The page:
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optical Mike 12/5/2012 | 3:16:17 PM
re: PON: The Dream Is Alive

Is it O.K. to remove the plug yet?
dietaryfiber 12/4/2012 | 7:40:56 PM
re: PON: The Dream Is Alive Couple things to be clear about.

1 - If the RBOCs have to unbundle PON, it will NEVER happen.

2 - The State PUCs will not allow mass RBOC deployment until PON costs are at or very near copper costs. The cable costs the same, the equipment does not.

PON has many years to go to becoming a mainstream technology. You can assume all of these startups will go bust before it does.

dietary fiber
big daddy 12/4/2012 | 7:40:47 PM
re: PON: The Dream Is Alive Thanks for checking in, Senator Hollings.
optical Mike 12/4/2012 | 7:40:42 PM
re: PON: The Dream Is Alive Do some research and look at the price of deploying a FTTH system today compared to HFC.
Copper can't compete as far as bandwidth is concerned, and the gap is closing as far as price

The PON is already becoming mainstream technology
rjmcmahon 12/4/2012 | 7:40:40 PM
re: PON: The Dream Is Alive Do some research and look at the price of deploying an FTTH system today compared to HFC.
___________________________________________

What's the price for a cable company to extend
their HFC to the home? (I assume they would use the cheapest fiber technology as well) What are the barriers (regulatory or economic) to them doing this?

-Bob

Bob



jimmy 12/4/2012 | 7:40:39 PM
re: PON: The Dream Is Alive Hi, I'm from the phone company and I'm here to plow up your lawn.
redbull 12/4/2012 | 7:40:38 PM
re: PON: The Dream Is Alive OR:

1. Hi, I'm from the sprinkler company and I'm here to install your irrigation system and plow up your lawn.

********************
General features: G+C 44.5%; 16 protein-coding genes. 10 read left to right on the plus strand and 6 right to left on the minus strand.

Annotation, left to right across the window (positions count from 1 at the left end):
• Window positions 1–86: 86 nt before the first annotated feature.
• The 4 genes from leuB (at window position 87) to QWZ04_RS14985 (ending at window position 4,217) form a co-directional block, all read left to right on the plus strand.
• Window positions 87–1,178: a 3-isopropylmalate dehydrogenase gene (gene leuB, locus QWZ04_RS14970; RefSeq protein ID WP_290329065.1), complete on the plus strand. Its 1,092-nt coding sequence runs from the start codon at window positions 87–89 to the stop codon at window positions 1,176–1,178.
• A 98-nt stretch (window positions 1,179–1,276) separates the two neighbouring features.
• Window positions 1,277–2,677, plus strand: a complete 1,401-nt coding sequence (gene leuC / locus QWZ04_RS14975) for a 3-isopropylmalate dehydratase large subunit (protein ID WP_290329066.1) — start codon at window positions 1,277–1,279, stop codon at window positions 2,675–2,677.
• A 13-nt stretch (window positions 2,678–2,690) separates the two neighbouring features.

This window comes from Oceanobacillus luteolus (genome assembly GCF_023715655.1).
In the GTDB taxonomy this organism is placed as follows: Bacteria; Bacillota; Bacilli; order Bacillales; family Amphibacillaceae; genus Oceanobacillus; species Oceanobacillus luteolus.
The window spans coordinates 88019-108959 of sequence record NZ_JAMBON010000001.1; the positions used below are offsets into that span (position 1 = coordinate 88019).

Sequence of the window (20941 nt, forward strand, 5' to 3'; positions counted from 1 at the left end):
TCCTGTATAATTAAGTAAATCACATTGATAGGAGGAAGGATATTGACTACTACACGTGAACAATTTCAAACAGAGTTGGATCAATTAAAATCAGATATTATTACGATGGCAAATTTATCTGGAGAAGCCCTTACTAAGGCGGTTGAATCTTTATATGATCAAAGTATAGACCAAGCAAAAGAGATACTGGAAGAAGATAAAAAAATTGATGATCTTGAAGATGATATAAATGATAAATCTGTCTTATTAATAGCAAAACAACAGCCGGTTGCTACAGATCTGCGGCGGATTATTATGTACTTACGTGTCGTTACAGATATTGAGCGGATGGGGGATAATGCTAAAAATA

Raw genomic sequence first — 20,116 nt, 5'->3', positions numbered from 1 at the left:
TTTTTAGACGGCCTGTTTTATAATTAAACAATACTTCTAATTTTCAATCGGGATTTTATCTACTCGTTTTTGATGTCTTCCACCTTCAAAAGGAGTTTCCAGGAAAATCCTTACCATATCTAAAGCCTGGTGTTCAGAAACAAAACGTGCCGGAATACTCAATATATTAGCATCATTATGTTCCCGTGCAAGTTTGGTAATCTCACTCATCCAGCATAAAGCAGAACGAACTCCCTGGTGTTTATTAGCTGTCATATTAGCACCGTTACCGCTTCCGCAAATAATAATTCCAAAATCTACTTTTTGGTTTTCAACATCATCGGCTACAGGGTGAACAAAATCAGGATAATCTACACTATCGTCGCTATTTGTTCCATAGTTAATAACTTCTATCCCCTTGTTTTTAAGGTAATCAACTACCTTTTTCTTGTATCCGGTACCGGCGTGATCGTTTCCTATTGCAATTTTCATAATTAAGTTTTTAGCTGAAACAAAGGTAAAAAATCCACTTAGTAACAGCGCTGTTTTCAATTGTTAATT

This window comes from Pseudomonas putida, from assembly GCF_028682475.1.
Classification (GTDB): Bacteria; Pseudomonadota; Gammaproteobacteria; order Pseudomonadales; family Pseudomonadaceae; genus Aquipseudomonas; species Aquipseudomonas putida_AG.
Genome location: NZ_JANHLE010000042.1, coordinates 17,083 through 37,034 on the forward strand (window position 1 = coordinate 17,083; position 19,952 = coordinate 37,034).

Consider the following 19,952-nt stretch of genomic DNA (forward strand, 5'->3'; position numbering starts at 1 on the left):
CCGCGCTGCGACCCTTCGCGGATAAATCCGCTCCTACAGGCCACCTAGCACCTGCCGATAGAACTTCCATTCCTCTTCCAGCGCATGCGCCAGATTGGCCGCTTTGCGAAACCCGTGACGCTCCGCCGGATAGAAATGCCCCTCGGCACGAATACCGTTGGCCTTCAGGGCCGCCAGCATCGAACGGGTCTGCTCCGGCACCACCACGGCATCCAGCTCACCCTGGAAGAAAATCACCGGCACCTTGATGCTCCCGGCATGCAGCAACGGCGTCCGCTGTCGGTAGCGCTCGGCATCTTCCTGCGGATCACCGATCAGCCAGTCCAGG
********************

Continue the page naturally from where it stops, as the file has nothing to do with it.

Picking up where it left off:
2. Hi, I'm from the cable company and I'm here to replace your cable drop and plow up your lawn.

3. Hi, I'm electrical guy and I'm here to put in a new lamp post and plow up your lawn.

The bottom line is that it happens all the time --at least in my neighborhood. For big time broadband access, dig away, pal.
redbull 12/4/2012 | 7:40:38 PM
re: PON: The Dream Is Alive OR:

1. Hi, I'm from the sprinkler company and I'm here to install your irrigation system and plow up your lawn.

2. Hi, I'm from the cable company and I'm here to replace your cable drop and plow up your lawn.

3. Hi, I'm electrical guy and I'm here to put in a new lamp post and plow up your lawn.

The bottom line is that it happens all the time --at least in my neighborhood. For big time broadband access, dig away, pal.
optical Mike 12/4/2012 | 7:40:30 PM
re: PON: The Dream Is Alive Hi, I'm from the gas company I'm going to bring this fiber to your house and I don't even have to plow up your yard!
vlui 12/4/2012 | 7:40:23 PM
re: PON: The Dream Is Alive The idea of PON maybe a leading option today for FTTH, but it is hardly mainstream. This goes back to some relevant discussion about a month ago on the Worldwide Packet article. The barriers are not just about standards becoming finalized. It has to do with :
- when the phone guys and cable guys decide they can coexist in one same infrastructure so to benefit from fiber and the idea of true integrated service network, which will not happen any time soon
- RBOCs digging up your lawn to replace the copper (in a massive scale), which is not likely to happen. By the time that happens, someone may have figured out how to squeeze a lot more out of copper, stretch the distance, etc. Even if YOU let the guys dig up your lawn, your neighbors may not, nor your city municipality, nor PUC... Bureaucracy, is it not? So don't expect FTTH/PON to be at your home in your life time, unless you move to a new neighborhood where you know will have it. It's not just a cost and disruption issue on the RBOC/CATV's side. New housing communities are the only logical place for this. And it has to be done in a grand scale in order to benefit from the economy of scale. Digging up copper or hanging new fiber on utility poles aren't going to do it.
- Community and home builders also are not necessarily comfortable about having only fiber in the ground. Maybe some. In the end there's still your copper and HFC.
- In the example of RBOC, they'll still offer you whatever version of DSL over fiber at similar bandwidth, (who knows maybe still cap you at 128k upstream...) incremental improvement in coverage because of the above issues. So they make the bucks and everyone else still suffer. Despite the economy, new bandwidth-hogging services will continue to emerge, and what you get may still not be fast enough. Will they ever get it?

So rather than PON being mainstream any time soon, perhaps the business and technology model and strategy for anything-over-fiber have to be different but more basic?
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